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DropToScript: Perform search-and-replace in your EPUB

Filed under: Tech Forum

Photo of Kris Coppieters.

Kris Coppieters is an accomplished software-engineer and coach. He designs and develops innovative software solutions. His forte: simple, stable, maintainable, flexible solutions for complex problems. A pragmatic approach allows him to achieve realistic, results-focused outcomes. This includes helping companies kick-start their automation projects and software-developer team-building. Kris’s teaching skills enable him to explain complex matters in plain language.

Kris Coppieters will join us at Tech Forum 2020 on March 24 for a session called Better problem solving through scripting: How to think through your #eprdctn roadblocks and script your way to efficiency.

If you’re involved with restructuring and improving EPUB files, you’re bound to perform a lot of global find-and-replace operations in the component HTML and CSS files.

An EPUB file is not much more than a set of files and folders compressed into a single ZIP file, with an .epub filename extension instead of a .zip filename extension.

Use advanced editing tools

One approach for search-and-replace is to use advanced editing tools like BBEdit, the Oxygen XML Editor, or something similar, which can directly interact with text files inside an EPUB file, without the need to un-zip and re-zip it.

When it comes to processing multiple EPUB files, you might still find you’re performing the same set of search-and-replace operations over and over.

Crack it open

Another common approach is to ‘crack open’ the EPUB.

First un-zip it into a file-and-folder structure filled with HTML, CSS, and a bunch of other files.

Then perform a global search-and-replace on the unzipped folder structure.

Finally, re-zip the file-and-folder structure into a new, updated EPUB file.

eCanCrusher is one of the many free tools that can be used to un-zip and re-zip an EPUB file: Drag-drop an EPUB file and it un-zips; drag-drop an unzipped EPUB folder and it re-zips.

Regular expressions

For efficient search-and-replace, it pays to understand regular expressions (RE) and GREP (the acronym stands for globally search a regular expression and print).

Regular expressions are a ‘semi-standard’ way to tell the computer to search for occurrences of certain patterns in the text, and replace any matching patterns with something else.

Imagine that you need to search the text for the word ‘placeholder’, but whoever typed up the text indiscriminately mixed uppercase and lowercase letters: PlaceHolder, PLACEHOLDER, placeHolder.… What a mess!

The regular expression /placeholder/i will be a match any time the word ‘placeholder’ occurs in the text, without case-sensitivity.

Without regular expressions, you’d have to separately search-and-replace each and every variant.

Regular expressions are very powerful, but also very dense and terse. I think of them as ‘Write Once, Read Never’ things: I find I understand them while building them, but when I come back to my own work a few days later, I always have a hard time figuring out what it does.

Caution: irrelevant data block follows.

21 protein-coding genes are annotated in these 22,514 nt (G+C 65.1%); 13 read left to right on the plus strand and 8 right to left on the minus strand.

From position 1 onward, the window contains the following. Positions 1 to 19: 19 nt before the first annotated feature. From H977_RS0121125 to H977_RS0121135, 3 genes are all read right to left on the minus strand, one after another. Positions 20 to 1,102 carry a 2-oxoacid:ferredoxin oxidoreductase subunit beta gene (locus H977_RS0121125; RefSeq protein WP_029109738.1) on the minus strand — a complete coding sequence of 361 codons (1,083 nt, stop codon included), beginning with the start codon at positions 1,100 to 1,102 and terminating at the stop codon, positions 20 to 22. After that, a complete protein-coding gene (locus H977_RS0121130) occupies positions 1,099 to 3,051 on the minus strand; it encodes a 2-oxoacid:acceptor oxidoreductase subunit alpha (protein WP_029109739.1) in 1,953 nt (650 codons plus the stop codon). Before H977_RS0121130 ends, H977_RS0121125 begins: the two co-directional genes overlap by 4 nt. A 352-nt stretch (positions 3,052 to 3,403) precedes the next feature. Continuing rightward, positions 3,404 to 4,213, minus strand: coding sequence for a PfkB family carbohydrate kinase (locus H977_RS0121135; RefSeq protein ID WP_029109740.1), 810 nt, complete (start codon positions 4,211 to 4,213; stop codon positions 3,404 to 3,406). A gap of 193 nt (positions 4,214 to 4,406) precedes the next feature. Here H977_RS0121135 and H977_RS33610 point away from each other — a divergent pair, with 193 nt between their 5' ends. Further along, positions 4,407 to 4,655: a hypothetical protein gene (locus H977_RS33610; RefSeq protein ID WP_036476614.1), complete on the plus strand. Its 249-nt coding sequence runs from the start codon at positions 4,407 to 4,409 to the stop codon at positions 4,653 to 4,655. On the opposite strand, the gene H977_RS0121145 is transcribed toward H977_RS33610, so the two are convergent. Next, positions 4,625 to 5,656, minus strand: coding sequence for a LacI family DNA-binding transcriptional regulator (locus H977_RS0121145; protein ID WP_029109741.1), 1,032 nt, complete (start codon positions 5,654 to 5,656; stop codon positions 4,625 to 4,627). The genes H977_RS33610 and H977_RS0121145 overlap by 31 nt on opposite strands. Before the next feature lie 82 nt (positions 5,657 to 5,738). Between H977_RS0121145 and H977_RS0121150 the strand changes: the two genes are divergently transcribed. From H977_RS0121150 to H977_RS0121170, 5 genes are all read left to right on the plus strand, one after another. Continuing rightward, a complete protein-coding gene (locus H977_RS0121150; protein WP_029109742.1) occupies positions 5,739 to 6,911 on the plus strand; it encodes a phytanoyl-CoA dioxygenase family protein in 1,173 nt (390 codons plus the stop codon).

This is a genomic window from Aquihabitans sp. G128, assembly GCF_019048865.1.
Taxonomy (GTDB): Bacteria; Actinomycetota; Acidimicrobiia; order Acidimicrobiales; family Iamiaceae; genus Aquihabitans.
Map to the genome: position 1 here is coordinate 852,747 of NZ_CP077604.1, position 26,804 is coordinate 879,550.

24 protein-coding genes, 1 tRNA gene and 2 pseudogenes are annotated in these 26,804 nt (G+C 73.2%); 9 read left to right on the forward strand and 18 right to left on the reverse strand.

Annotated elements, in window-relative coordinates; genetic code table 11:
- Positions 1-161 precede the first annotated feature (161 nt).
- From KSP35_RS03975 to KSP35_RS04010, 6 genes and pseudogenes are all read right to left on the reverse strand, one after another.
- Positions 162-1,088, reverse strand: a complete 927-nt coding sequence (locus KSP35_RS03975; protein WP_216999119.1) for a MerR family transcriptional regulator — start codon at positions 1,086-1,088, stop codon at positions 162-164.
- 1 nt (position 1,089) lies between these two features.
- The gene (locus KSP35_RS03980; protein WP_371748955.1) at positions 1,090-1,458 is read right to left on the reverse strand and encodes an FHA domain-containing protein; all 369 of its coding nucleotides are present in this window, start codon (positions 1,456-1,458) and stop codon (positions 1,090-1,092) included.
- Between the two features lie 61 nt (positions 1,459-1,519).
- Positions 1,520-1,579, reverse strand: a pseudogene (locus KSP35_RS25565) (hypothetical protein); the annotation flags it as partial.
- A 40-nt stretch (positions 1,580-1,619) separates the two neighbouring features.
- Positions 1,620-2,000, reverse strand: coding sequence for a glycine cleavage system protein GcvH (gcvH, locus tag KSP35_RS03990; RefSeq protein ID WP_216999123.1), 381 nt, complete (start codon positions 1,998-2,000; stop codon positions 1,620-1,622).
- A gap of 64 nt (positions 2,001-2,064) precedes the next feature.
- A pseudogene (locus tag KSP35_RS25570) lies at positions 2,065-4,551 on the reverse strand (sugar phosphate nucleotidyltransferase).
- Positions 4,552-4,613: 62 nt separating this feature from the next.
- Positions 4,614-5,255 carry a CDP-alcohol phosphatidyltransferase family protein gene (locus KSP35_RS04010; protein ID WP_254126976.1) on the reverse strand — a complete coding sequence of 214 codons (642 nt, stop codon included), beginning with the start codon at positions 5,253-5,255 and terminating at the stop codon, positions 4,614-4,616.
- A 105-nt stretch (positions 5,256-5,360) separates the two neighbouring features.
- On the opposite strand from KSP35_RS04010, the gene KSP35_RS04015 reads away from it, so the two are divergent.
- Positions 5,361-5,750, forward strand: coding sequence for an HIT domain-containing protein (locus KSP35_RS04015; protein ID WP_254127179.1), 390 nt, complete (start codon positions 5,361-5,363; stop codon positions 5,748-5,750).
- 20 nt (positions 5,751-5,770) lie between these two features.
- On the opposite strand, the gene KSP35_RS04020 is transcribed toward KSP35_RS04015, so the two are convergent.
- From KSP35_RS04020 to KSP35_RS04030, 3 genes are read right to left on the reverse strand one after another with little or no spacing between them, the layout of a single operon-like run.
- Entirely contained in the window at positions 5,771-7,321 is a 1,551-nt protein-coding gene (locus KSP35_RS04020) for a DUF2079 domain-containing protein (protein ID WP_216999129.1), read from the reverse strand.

Between different environments, you’ll find that the features of regular expressions can vary somewhat: InDesign’s RE are different from your text editor’s RE, are different from PHP RE, etc. But the differences are mostly in minor details.


There are many ways to do search-and-replace on text files.

You can use a good text editor or you could use some text-processing script files.

If you only need to process one particular EPUB file and perform one particular set of search-and-replace operations, then a good text editor will be pretty efficient. You can do a ‘global’ search-and-replace and process all text files inside the EPUB folder in one fell swoop.

When handling multiple EPUB files, you’ll probably find yourself doing the same find-and-replace operations over and over. In that case, a command-line script makes you much more efficient: A single command can process all relevant files in the EPUB, and can perform a whole host of search-and-replace operations in one go.

Such command-line scripts can be written in a whole host of languages, like Python, PHP, Perl, or JavaScript. There is no ‘best’ here. It mostly depends on what the script developer is comfortable with.


Enter DropToScript: This is a small public-domain application published by the BC Libraries Cooperative.

DropToScript handles a lot of the nitty-gritty of EPUB search-and-replace, and allows you to focus on the important bits: the regular expressions and their replacement patterns.

Behind the screens, DropToScript will handle the un-zip/re-zip of the EPUB and perform a set of search-and-replace operations.

You don’t need to know how to script; DropToScript also comes with a ready-made ‘template’ script that handles all of the search-and-replace code. All you need to add is a list of regular expressions and replacement patterns.

DropToScript then allows you to simply drag-and-drop an EPUB file onto an icon. It will perform all the search-and-replace operations with a few clicks.

Kris Coppieters will be talking more about scripting and ebooks at Tech Forum on March 24, 2020 in Toronto. You can find more details about the conference here, or sign up for the mailing list to get all of the conference updates.